One may ask what about other DPAs? Are they excluded from any operations once the lead supervisory authority is established? Well no, quite the contrary. As Article 4(22) GDPR states, other supervisory authorities can be “concerned”. The concept of a concerned supervisory authority is meant to ensure that the ‘lead authority’ model does not prevent other supervisory authorities having a say in how a matter is dealt with when, for example, individuals residing outside the lead authority’s jurisdiction are substantially affected by a data processing activity.

The GDPR requires lead and concerned supervisory authorities to co-operate, with due respect for each other’s views, to ensure a matter is investigated and resolved to each authority’s satisfaction – and with an effective remedy for data subjects. Supervisory authorities should endeavor to reach a mutually acceptable course of action. The formal consistency mechanism should only be invoked where co-operation does not reach a mutually acceptable outcome.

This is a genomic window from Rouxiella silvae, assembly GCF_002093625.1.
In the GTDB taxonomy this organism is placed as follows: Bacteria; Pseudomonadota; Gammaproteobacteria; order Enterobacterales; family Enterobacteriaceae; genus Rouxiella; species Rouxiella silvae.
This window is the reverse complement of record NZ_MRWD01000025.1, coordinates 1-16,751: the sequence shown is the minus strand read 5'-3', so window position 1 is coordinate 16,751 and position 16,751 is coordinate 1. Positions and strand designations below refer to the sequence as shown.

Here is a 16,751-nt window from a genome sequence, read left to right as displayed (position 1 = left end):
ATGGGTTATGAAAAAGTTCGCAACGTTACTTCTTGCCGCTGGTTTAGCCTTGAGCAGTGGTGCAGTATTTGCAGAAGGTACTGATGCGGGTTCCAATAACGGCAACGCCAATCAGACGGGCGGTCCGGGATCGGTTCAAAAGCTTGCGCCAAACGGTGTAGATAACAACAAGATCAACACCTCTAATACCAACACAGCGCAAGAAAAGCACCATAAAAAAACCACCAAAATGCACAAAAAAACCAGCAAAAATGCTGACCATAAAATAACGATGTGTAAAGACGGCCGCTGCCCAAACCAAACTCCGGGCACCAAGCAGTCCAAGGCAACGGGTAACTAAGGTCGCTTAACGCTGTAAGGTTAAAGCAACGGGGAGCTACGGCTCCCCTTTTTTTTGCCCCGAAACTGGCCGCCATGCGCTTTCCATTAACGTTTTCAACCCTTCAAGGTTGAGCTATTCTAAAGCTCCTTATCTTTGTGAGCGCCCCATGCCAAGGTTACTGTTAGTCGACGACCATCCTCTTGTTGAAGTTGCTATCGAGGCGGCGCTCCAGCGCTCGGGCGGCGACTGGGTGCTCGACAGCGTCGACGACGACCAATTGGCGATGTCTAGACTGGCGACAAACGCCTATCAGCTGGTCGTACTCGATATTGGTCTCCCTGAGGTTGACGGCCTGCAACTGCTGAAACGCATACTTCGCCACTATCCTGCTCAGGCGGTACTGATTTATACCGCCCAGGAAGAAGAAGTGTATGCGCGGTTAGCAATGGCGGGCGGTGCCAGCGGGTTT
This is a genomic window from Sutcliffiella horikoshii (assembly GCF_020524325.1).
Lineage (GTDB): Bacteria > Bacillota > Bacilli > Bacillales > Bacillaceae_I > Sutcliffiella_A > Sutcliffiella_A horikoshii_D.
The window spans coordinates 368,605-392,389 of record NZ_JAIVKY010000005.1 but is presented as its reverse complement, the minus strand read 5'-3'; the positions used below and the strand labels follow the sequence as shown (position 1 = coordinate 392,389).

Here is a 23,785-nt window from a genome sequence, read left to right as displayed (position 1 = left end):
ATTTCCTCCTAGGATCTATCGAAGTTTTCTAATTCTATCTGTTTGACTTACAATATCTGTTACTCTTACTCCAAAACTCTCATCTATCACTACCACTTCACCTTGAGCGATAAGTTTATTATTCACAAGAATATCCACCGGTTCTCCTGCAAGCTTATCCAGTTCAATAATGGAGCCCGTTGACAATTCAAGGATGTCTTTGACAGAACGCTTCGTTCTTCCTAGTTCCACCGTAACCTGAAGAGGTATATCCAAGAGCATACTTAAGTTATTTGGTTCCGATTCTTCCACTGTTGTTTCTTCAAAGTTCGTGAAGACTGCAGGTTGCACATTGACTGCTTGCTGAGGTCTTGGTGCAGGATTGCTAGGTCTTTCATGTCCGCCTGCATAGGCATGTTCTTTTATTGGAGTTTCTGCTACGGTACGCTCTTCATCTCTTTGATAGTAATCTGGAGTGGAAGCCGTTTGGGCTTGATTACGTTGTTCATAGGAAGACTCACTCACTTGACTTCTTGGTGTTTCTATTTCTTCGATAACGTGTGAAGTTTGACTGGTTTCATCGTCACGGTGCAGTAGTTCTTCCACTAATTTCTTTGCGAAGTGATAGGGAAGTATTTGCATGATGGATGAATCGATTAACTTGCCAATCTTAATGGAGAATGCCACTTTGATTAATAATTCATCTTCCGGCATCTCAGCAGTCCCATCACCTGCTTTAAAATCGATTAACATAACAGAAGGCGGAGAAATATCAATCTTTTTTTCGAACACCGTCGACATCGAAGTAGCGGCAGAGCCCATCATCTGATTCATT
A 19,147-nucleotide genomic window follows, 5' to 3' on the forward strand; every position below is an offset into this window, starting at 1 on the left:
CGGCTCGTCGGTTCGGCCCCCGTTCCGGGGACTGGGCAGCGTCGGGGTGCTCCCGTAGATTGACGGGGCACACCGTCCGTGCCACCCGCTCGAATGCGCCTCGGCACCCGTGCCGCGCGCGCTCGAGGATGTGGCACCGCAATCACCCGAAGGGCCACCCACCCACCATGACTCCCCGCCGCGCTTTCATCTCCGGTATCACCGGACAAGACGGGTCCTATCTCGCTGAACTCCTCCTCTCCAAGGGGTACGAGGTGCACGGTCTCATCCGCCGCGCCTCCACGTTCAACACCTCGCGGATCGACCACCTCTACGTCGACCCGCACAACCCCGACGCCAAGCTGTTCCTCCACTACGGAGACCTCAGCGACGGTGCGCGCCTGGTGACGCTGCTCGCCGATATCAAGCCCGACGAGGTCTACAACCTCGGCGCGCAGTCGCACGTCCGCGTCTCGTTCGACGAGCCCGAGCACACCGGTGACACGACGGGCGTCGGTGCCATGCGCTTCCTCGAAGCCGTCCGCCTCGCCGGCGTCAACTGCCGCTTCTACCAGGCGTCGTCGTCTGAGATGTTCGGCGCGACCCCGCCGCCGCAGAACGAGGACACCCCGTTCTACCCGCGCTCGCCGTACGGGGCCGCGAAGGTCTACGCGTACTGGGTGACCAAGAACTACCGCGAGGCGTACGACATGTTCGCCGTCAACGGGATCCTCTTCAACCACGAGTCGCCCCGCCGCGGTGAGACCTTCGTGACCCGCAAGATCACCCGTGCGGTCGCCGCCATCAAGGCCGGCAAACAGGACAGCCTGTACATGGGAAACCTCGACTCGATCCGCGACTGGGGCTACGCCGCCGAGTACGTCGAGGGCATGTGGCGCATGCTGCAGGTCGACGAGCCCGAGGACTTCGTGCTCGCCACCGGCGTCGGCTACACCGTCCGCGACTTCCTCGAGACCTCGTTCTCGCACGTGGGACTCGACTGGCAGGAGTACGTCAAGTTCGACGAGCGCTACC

Mutual acceptance of decisions can apply to substantive conclusions, but also to the course of action decided upon, including enforcement activity (e.g. full investigation, investigation with limited scope, a warning or a press statement). It can also apply to a decision not to handle a case in accordance with GDPR, for example because of a formal policy of prioritisation, or because there are other concerned authorities as described above. The development of consensus and good will between supervisory authorities is essential to the success of the GDPR co-operation and consistency process.